What is dyslexia? Both professionals and parents are often confused by the term “dyslexia.” It has become a general term for a variety of specific learning problems. Dyslexia literally means having difficulty with the written word. It is a neurologically based reading disability. This means that the reading disability is not due to poor education, poor parental training, or poor motivation. It is not due to emotional problems. These disabilities can cause reading problems, but they are not dyslexic.
What causes dyslexia? Neurologists and brain researchers are still investigating the exact reasons and locations in the brain for this disability. Usually it is inherited, so that if one parent is dyslexic, the child may also be dyslexic. American educators see that there is an underlying inability to process language in dyslexic children. English and European educators see that there is an underlying visual perceptual and sequencing weakness. Both viewpoints are good indicators that dyslexia may be present. The confusion for the specialist is differentiating between dyslexia, attention deficit hyperactivity disorder, learning disabilities, and secondary reading problems.
Dyslexia in some children may be more apparent through their spelling and language. When the dyslexic child hears the spoken word, he or she may omit, substitute, or reverse the sounds and hear a completely different word than what was said. Other children may look at the printed word or letter and read it as something very different; they may read “b” as “d”, or “p” as “g”, or the word “saw” as “was.” Some dyslexic children have difficulty in one area or the other. Some have difficulty in both.
Dyslexia may occur at four or more critical points in a child’s development.
- A history of reading problems, learning problems, developmental delay, or dyslexia in the family. Since dyslexia is genetic and usually inherited, this is a strong indicator that the child has dyslexia.
- Damage done to the neurological system from the point of conception until birth. The use of drugs, alcohol, nicotine, medications, etc., can seriously influence the developing fetus. Direct injuries to the mother, or illness during pregnancy, can also directly influence the child’s neurological health.
- Any traumas during the birthing process, such as anoxia or lack of oxygen, incorrect use of forceps, or any medications given to the mother to aid the delivery, may later affect the child.
- Any injuries to the child, or illnesses such as high fevers or poisoning, can create a neurological impairment.
What are some signs of dyslexia? The following signs occur at different ages, but they can help parents and teachers identify dyslexia. One symptom alone doesn’t necessarily make a child dyslexic, but the accumulation of symptoms gives a strong indication.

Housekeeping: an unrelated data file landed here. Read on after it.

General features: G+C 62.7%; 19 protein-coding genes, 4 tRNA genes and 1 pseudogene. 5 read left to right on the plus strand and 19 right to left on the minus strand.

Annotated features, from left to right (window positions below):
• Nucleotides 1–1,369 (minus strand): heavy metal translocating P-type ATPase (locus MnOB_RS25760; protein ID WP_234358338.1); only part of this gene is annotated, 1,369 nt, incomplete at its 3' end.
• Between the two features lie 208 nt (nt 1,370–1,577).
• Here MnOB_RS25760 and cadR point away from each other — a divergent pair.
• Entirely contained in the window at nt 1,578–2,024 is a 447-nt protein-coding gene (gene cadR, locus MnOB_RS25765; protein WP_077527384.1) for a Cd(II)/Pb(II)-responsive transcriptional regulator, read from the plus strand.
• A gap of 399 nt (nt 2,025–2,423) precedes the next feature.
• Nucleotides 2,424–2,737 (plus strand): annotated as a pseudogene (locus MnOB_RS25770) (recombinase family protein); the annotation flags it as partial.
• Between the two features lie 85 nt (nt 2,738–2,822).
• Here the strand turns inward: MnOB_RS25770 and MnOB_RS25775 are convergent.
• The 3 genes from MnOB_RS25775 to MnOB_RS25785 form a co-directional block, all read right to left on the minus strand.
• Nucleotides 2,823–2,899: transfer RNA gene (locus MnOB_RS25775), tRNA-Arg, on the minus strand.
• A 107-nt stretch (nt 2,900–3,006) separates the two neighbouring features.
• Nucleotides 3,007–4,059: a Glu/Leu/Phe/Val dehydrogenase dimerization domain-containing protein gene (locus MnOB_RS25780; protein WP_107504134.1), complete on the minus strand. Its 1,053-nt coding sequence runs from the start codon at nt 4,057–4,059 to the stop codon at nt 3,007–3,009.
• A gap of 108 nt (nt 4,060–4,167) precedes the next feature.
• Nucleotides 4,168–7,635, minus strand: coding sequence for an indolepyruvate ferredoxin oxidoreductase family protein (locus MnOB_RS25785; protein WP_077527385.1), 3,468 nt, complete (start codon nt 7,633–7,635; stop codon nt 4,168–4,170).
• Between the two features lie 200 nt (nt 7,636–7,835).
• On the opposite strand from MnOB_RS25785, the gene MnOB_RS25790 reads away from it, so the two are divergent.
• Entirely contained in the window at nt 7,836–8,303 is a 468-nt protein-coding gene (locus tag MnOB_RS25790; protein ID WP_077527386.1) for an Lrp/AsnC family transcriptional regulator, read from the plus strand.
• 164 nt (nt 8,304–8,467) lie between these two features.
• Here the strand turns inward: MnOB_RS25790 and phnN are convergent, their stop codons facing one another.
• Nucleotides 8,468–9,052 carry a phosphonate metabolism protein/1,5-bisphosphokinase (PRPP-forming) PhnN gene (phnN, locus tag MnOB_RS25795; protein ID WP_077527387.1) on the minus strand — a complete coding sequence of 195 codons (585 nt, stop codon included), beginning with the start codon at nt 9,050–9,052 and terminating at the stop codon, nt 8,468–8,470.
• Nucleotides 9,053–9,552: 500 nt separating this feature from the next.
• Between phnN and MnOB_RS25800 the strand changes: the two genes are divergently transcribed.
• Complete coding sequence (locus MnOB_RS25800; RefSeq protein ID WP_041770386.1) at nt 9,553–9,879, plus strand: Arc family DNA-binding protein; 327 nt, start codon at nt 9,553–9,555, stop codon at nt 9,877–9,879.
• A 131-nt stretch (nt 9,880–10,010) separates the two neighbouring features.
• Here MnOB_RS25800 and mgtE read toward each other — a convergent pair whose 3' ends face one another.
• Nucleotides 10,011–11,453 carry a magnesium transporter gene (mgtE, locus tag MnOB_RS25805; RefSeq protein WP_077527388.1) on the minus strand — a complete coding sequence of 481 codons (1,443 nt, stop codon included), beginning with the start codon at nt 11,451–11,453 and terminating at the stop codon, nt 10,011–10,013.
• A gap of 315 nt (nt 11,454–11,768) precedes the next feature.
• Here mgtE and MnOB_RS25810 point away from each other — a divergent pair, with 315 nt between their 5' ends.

- Slow to learn the names of letters.
- Slow to learn the names of colors.
- Mixing up words. Saying “aminals” for “animals,” or “donimoes” for “dominoes.”
- Reversing letters and numbers.
- Difficulty remembering directions.
- Difficulty locating objects that are plainly in sight.
- Skipping lines and losing one’s place while reading.
- Spelling errors.
- Constantly mixing up left and right directions.
- Mild speech delay.
- Problems with coordination, such as tying shoes, buttoning a shirt.
These symptoms may be noticed in children under the age of five. If these symptoms persist as the child grows older, they become significant indicators of dyslexia. A nine-year-old who has many of these symptoms has a high probability of dyslexia.
What can you do about it?
- If your child has many of these symptoms, they will be picked up most likely by your child’s teacher.
- If you see these symptoms in your child, and your child’s teacher has not noticed them, bring them to the teacher’s attention.
- If the problems persist or the child performs poorly in school, consult your child’s principal. Ask the principal to have the school psychologist do a psychological-educational evaluation on your child.
- If the school psychologist is not available, consult a private child psychologist.
- Dyslexia is a problem that requires more professional training than most parents have. If you need help with a dyslexic child, you should seek out a competent professional for assistance. Teachers specifically trained in learning problems, educational therapists, and educational psychologists are equipped to help your child.
- It is important for parents of a dyslexic child to inform themselves of specific programs and special schools that might help the child.
Prevention: Awareness of a dyslexia problem and early intervention, along with warm support for the child, are often the best things parents can do for a dyslexic child.
- The term dyslexia is often not understood by teachers or others. You may want to have your child evaluated by a psychologist.
- Many dyslexics respond to training by an educational therapist. The problem may not continue to be a problem if you get help for your child now.